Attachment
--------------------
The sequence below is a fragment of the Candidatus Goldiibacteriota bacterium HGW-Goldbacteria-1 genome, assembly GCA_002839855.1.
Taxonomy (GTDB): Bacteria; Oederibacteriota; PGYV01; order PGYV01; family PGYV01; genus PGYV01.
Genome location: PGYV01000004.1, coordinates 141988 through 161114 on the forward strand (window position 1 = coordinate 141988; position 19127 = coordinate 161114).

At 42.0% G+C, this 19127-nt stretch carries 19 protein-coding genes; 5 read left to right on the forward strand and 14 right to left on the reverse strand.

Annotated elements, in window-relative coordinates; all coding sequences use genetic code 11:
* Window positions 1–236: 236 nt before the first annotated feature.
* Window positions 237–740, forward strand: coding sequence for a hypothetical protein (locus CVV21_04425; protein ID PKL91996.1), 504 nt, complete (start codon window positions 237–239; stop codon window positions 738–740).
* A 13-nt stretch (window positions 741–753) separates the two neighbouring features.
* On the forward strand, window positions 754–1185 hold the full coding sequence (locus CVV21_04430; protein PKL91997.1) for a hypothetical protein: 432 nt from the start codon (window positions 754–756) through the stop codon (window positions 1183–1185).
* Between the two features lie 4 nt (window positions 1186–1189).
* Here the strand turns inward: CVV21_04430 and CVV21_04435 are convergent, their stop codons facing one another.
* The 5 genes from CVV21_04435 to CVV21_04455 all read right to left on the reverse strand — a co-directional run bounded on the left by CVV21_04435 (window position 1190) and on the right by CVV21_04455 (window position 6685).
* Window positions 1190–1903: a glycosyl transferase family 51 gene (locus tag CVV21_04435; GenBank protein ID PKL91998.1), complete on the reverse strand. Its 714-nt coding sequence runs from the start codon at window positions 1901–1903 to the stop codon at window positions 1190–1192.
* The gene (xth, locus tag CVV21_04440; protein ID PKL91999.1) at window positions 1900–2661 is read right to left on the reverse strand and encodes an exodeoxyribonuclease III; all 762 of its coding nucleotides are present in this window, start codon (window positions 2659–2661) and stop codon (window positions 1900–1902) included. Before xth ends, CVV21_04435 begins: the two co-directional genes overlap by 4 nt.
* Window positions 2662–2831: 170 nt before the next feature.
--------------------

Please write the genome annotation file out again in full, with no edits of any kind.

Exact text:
The sequence below is a fragment of the Candidatus Goldiibacteriota bacterium HGW-Goldbacteria-1 genome, assembly GCA_002839855.1.
Taxonomy (GTDB): Bacteria; Oederibacteriota; PGYV01; order PGYV01; family PGYV01; genus PGYV01.
Genome location: PGYV01000004.1, coordinates 141988 through 161114 on the forward strand (window position 1 = coordinate 141988; position 19127 = coordinate 161114).

At 42.0% G+C, this 19127-nt stretch carries 19 protein-coding genes; 5 read left to right on the forward strand and 14 right to left on the reverse strand.

Annotated elements, in window-relative coordinates; all coding sequences use genetic code 11:
* Window positions 1–236: 236 nt before the first annotated feature.
* Window positions 237–740, forward strand: coding sequence for a hypothetical protein (locus CVV21_04425; protein ID PKL91996.1), 504 nt, complete (start codon window positions 237–239; stop codon window positions 738–740).
* A 13-nt stretch (window positions 741–753) separates the two neighbouring features.
* On the forward strand, window positions 754–1185 hold the full coding sequence (locus CVV21_04430; protein PKL91997.1) for a hypothetical protein: 432 nt from the start codon (window positions 754–756) through the stop codon (window positions 1183–1185).
* Between the two features lie 4 nt (window positions 1186–1189).
* Here the strand turns inward: CVV21_04430 and CVV21_04435 are convergent, their stop codons facing one another.
* The 5 genes from CVV21_04435 to CVV21_04455 all read right to left on the reverse strand — a co-directional run bounded on the left by CVV21_04435 (window position 1190) and on the right by CVV21_04455 (window position 6685).
* Window positions 1190–1903: a glycosyl transferase family 51 gene (locus tag CVV21_04435; GenBank protein ID PKL91998.1), complete on the reverse strand. Its 714-nt coding sequence runs from the start codon at window positions 1901–1903 to the stop codon at window positions 1190–1192.
* The gene (xth, locus tag CVV21_04440; protein ID PKL91999.1) at window positions 1900–2661 is read right to left on the reverse strand and encodes an exodeoxyribonuclease III; all 762 of its coding nucleotides are present in this window, start codon (window positions 2659–2661) and stop codon (window positions 1900–1902) included. Before xth ends, CVV21_04435 begins: the two co-directional genes overlap by 4 nt.
* Window positions 2662–2831: 170 nt before the next feature.